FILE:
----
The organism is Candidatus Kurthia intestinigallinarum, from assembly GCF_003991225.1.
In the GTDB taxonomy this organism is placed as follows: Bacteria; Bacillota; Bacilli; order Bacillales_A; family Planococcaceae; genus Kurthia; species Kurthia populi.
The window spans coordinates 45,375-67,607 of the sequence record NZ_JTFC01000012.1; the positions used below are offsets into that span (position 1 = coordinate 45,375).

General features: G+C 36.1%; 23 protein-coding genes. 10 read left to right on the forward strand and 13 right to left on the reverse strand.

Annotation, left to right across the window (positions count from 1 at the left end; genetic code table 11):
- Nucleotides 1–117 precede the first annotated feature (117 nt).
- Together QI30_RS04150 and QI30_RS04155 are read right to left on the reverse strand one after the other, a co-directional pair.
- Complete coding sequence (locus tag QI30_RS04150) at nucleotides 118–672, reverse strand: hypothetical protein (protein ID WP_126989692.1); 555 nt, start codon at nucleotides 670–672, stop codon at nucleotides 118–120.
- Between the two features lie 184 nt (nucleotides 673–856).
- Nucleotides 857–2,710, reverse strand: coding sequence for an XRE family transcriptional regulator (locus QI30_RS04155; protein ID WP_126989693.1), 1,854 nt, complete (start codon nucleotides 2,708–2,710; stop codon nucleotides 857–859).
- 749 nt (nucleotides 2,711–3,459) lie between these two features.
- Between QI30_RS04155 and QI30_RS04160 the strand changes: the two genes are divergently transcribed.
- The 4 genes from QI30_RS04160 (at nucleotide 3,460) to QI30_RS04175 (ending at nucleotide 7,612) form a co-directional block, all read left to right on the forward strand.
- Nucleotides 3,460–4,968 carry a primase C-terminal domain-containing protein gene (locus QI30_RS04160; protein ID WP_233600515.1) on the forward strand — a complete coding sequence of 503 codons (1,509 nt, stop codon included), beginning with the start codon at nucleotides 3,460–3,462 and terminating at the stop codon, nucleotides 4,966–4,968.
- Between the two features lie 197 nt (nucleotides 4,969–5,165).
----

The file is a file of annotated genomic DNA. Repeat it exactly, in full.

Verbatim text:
The organism is Candidatus Kurthia intestinigallinarum, from assembly GCF_003991225.1.
In the GTDB taxonomy this organism is placed as follows: Bacteria; Bacillota; Bacilli; order Bacillales_A; family Planococcaceae; genus Kurthia; species Kurthia populi.
The window spans coordinates 45,375-67,607 of the sequence record NZ_JTFC01000012.1; the positions used below are offsets into that span (position 1 = coordinate 45,375).

General features: G+C 36.1%; 23 protein-coding genes. 10 read left to right on the forward strand and 13 right to left on the reverse strand.

Annotation, left to right across the window (positions count from 1 at the left end; genetic code table 11):
- Nucleotides 1–117 precede the first annotated feature (117 nt).
- Together QI30_RS04150 and QI30_RS04155 are read right to left on the reverse strand one after the other, a co-directional pair.
- Complete coding sequence (locus tag QI30_RS04150) at nucleotides 118–672, reverse strand: hypothetical protein (protein ID WP_126989692.1); 555 nt, start codon at nucleotides 670–672, stop codon at nucleotides 118–120.
- Between the two features lie 184 nt (nucleotides 673–856).
- Nucleotides 857–2,710, reverse strand: coding sequence for an XRE family transcriptional regulator (locus QI30_RS04155; protein ID WP_126989693.1), 1,854 nt, complete (start codon nucleotides 2,708–2,710; stop codon nucleotides 857–859).
- 749 nt (nucleotides 2,711–3,459) lie between these two features.
- Between QI30_RS04155 and QI30_RS04160 the strand changes: the two genes are divergently transcribed.
- The 4 genes from QI30_RS04160 (at nucleotide 3,460) to QI30_RS04175 (ending at nucleotide 7,612) form a co-directional block, all read left to right on the forward strand.
- Nucleotides 3,460–4,968 carry a primase C-terminal domain-containing protein gene (locus QI30_RS04160; protein ID WP_233600515.1) on the forward strand — a complete coding sequence of 503 codons (1,509 nt, stop codon included), beginning with the start codon at nucleotides 3,460–3,462 and terminating at the stop codon, nucleotides 4,966–4,968.
- Between the two features lie 197 nt (nucleotides 4,969–5,165).